Classics Today France 10/10 May 2011; Klassik.com: First-rate Dvorák interpretation (May 2012).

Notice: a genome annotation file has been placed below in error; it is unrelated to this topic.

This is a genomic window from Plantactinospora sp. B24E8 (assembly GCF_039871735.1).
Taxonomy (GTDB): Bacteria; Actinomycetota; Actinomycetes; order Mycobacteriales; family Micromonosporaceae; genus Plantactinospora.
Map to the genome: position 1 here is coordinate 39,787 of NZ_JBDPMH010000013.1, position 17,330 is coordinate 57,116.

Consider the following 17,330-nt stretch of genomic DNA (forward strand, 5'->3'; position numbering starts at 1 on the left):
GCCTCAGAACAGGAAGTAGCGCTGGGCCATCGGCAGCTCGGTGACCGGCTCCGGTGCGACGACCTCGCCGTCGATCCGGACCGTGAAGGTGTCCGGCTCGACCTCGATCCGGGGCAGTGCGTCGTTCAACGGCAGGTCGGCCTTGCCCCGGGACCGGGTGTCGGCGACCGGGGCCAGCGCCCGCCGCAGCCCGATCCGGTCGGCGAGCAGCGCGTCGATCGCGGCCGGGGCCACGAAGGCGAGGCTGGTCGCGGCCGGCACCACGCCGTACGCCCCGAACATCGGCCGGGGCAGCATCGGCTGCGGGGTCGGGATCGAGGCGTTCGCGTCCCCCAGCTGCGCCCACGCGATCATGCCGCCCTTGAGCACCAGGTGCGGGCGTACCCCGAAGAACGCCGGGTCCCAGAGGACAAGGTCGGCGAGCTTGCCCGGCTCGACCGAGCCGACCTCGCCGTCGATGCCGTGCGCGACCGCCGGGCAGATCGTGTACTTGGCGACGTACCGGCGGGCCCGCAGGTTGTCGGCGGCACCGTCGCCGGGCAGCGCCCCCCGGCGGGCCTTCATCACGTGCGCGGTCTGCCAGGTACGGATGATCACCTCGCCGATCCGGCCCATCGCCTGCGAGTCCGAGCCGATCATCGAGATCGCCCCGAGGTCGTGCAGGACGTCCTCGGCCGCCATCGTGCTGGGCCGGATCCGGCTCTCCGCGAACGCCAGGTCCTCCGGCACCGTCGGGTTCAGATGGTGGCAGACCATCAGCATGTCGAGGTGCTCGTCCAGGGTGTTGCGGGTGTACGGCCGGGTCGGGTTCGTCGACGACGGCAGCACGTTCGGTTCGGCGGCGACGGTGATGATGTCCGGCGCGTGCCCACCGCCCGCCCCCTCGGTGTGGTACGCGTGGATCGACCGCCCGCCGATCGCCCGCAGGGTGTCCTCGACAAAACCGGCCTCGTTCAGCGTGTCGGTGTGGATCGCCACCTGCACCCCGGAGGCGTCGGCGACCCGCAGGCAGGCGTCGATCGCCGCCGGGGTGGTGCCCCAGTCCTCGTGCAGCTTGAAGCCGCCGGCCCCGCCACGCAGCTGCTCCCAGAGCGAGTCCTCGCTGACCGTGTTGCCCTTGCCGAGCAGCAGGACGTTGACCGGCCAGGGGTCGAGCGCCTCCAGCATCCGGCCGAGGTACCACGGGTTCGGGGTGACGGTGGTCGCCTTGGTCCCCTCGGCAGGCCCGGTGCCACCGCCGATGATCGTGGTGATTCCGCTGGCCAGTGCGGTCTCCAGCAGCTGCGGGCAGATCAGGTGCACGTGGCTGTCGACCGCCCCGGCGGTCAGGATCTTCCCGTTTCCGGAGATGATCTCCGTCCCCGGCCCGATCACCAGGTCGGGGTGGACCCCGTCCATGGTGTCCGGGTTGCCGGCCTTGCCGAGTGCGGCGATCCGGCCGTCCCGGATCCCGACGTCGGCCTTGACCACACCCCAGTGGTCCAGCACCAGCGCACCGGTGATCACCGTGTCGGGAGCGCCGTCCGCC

With highly acclaimed releases of Smetana's Má Vlast and Josef Suk's 'Asrael' Symphony, Claus Peter Flor and his Malaysian Philharmonic Orchestra have more than proved their credentials in this Central European repertoire: 'What a great piece, and what a great performance' wrote the reviewer on website Classics Today about 'Asrael', while his colleague on MusicWeb International felt that the orchestra in Má Vlast had 'an appropriately epic sweep and technicolor brilliance', dispatching the work 'with really striking dramatic flair.' As the undisputed heir to Smetana as front figure of a Czech national style, and as mentor and father-in-law to Suk, Dvořák is the logical next step for the team, who here perform the Seventh Symphony, by many regarded as the greatest of them all. With its strikingly sombre and impassioned tone – often said to reflect the composer’s sorrow at the death of his mother – it was an immediate success at the first performance in London 1885. This work is followed by two later single-movement orchestral pieces, for which Dvořák found inspiration in literary sources. The model for the concert overture Othello is of course Shakespeare's tragic hero, although the aim of the composer was to express the strongest possible human emotions in music, rather than creating a musical retelling of the drama itself. For Holoubek – the Wild Dove – Dvořák had recourse to an epic poem by the Czech poet Karel Erben, and this time he did include a programme based on the poem in the published score: a young widow is wooed by and marries a wealthy farmer, but when she hears the mournful cooing of a dove sitting in a tree by her first husband's grave she is overcome with remorse – she had in fact poisoned the man – and commits suicide.